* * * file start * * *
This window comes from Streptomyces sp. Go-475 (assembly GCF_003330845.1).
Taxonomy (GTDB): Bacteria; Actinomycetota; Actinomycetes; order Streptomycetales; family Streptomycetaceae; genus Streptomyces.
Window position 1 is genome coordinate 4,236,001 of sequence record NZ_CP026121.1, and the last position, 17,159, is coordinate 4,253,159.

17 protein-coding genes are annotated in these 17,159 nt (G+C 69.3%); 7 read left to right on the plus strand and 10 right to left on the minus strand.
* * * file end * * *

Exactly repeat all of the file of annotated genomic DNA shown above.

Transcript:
This window comes from Streptomyces sp. Go-475 (assembly GCF_003330845.1).
Taxonomy (GTDB): Bacteria; Actinomycetota; Actinomycetes; order Streptomycetales; family Streptomycetaceae; genus Streptomyces.
Window position 1 is genome coordinate 4,236,001 of sequence record NZ_CP026121.1, and the last position, 17,159, is coordinate 4,253,159.

17 protein-coding genes are annotated in these 17,159 nt (G+C 69.3%); 7 read left to right on the plus strand and 10 right to left on the minus strand.